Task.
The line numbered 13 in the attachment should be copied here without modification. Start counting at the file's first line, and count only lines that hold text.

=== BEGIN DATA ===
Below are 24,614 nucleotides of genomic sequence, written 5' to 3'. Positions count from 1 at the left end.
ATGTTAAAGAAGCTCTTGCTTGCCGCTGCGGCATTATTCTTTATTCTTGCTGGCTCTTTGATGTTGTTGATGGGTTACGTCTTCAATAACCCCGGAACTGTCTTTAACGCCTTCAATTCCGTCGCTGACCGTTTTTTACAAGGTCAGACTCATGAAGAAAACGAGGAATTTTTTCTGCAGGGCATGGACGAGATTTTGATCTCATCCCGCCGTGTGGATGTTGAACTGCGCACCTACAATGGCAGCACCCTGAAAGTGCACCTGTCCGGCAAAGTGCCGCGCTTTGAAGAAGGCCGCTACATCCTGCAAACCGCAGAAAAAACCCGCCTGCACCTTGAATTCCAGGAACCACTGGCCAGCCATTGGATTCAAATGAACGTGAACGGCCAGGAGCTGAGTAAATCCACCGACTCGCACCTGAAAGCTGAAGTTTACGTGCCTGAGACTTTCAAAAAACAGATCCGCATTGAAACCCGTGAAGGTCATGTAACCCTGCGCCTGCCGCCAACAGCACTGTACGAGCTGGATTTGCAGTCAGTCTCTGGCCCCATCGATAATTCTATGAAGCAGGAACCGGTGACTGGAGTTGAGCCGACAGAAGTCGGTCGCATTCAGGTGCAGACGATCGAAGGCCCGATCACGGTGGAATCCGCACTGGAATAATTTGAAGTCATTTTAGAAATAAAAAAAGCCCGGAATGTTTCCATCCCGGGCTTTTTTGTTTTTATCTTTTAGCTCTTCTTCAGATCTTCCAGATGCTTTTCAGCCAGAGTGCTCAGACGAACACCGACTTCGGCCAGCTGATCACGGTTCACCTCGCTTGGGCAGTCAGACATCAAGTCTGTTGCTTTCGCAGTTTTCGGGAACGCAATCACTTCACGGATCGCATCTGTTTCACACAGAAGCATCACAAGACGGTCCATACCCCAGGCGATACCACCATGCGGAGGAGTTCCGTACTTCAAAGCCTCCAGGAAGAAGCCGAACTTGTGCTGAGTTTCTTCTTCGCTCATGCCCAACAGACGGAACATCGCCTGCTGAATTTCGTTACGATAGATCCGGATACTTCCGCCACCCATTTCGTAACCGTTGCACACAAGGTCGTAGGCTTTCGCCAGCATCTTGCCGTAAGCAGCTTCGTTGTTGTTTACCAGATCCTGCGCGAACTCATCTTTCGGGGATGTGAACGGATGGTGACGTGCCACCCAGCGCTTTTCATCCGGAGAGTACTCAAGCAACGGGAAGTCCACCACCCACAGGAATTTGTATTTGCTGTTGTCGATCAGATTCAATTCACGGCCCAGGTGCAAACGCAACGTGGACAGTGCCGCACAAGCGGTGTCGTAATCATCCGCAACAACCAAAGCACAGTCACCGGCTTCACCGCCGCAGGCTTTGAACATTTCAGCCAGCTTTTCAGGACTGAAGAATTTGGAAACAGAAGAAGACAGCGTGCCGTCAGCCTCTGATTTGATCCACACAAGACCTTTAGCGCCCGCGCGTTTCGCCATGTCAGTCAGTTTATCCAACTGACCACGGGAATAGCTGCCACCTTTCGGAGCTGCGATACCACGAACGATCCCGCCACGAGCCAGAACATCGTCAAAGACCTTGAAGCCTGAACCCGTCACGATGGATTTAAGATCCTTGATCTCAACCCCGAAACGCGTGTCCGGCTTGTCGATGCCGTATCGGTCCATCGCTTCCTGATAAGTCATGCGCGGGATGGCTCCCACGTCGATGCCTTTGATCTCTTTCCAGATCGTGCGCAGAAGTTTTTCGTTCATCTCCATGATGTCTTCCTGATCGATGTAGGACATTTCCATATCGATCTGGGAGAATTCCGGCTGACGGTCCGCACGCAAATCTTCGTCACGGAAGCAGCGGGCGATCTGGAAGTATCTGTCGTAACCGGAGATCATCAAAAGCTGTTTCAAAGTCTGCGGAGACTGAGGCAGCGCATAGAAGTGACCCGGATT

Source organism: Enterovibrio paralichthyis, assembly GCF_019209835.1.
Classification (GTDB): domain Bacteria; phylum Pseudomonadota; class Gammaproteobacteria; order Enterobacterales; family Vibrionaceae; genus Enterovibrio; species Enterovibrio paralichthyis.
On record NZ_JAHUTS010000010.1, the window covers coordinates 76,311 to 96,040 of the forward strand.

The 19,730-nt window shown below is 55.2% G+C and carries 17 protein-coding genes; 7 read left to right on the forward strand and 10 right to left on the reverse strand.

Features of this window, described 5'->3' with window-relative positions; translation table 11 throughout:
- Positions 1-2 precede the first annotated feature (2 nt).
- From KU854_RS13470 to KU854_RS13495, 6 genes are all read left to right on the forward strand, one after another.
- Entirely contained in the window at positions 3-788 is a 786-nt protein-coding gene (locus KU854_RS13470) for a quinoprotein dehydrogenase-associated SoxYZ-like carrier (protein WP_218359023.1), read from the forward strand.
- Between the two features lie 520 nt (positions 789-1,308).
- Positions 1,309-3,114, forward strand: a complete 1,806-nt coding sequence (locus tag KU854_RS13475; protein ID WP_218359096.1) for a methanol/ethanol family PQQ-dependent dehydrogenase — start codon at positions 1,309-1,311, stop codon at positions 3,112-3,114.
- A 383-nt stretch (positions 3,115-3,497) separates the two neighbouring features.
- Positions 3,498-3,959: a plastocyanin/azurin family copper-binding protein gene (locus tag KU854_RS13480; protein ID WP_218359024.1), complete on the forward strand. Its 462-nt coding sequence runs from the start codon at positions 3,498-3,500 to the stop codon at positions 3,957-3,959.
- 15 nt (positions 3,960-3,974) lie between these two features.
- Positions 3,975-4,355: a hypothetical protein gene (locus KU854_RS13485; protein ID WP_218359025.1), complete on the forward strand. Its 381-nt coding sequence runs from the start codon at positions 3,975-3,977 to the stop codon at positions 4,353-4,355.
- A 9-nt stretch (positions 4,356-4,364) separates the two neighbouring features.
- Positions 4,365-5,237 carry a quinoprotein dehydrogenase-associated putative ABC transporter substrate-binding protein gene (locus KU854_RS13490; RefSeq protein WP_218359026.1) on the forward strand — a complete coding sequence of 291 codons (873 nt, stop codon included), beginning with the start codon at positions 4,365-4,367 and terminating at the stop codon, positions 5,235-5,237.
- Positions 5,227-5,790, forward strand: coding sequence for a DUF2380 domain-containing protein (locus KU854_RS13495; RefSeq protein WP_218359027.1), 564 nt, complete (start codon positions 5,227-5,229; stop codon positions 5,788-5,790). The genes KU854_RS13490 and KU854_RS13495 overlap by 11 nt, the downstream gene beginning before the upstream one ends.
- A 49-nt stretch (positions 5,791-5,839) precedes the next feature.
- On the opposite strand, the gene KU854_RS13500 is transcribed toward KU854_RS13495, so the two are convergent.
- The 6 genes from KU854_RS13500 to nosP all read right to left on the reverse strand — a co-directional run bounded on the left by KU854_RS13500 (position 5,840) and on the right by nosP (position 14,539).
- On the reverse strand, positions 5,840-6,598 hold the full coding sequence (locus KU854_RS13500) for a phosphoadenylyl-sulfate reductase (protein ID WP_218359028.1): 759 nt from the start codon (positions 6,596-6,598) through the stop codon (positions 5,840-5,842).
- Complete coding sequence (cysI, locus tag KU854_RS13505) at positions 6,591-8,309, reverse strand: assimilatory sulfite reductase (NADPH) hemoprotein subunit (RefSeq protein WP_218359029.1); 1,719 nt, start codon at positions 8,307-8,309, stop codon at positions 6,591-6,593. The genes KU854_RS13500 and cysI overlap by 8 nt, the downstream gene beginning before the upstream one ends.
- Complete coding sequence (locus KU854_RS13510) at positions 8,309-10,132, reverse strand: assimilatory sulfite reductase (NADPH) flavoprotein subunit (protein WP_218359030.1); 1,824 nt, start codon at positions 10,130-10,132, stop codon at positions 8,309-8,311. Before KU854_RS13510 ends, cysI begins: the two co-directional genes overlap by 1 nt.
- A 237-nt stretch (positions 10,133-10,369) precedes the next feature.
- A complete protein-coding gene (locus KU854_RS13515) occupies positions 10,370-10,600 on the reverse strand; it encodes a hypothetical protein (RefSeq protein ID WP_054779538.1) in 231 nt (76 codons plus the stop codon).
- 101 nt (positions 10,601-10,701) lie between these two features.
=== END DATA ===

- A 383-nt stretch (positions 3,115-3,497) separates the two neighbouring features.